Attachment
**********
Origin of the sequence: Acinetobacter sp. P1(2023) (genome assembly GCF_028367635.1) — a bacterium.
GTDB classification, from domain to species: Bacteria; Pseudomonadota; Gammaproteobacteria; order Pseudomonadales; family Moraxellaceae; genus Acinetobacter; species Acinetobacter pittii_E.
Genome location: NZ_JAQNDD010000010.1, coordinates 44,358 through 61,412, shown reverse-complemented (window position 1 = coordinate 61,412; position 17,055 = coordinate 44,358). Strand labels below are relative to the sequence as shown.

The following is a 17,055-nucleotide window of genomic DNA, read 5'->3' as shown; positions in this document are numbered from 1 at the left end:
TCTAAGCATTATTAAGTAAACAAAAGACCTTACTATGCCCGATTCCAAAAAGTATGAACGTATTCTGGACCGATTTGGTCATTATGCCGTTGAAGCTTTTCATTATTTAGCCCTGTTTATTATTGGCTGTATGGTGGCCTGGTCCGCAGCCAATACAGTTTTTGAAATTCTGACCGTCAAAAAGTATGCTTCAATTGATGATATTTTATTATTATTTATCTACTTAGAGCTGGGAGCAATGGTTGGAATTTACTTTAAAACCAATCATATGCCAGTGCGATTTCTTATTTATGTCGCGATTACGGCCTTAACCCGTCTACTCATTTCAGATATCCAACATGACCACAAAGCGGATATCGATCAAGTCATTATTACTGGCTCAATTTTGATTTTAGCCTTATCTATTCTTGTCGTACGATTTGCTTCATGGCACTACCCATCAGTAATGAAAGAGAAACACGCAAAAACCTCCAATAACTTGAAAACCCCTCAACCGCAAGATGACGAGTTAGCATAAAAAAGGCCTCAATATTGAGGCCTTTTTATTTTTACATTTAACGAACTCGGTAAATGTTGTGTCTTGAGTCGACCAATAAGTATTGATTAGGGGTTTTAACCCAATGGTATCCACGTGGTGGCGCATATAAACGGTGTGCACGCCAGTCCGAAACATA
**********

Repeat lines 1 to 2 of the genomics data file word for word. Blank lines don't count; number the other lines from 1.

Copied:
Origin of the sequence: Acinetobacter sp. P1(2023) (genome assembly GCF_028367635.1) — a bacterium.
GTDB classification, from domain to species: Bacteria; Pseudomonadota; Gammaproteobacteria; order Pseudomonadales; family Moraxellaceae; genus Acinetobacter; species Acinetobacter pittii_E.